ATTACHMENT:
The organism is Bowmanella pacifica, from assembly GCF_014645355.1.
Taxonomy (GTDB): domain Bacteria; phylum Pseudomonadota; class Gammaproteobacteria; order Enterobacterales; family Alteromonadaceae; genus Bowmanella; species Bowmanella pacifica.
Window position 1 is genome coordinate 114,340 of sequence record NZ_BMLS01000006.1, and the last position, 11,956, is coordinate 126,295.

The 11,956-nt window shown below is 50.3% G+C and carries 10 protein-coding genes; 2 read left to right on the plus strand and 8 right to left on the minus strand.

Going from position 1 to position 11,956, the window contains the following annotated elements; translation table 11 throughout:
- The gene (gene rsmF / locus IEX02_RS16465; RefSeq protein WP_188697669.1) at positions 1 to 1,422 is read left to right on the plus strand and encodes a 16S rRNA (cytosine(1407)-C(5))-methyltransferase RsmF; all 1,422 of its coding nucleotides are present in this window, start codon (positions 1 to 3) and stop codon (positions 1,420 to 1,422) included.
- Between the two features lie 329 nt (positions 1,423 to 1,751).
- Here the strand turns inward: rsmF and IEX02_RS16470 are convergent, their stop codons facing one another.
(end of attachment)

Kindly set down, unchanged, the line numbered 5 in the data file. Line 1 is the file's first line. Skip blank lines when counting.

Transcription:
Going from position 1 to position 11,956, the window contains the following annotated elements; translation table 11 throughout: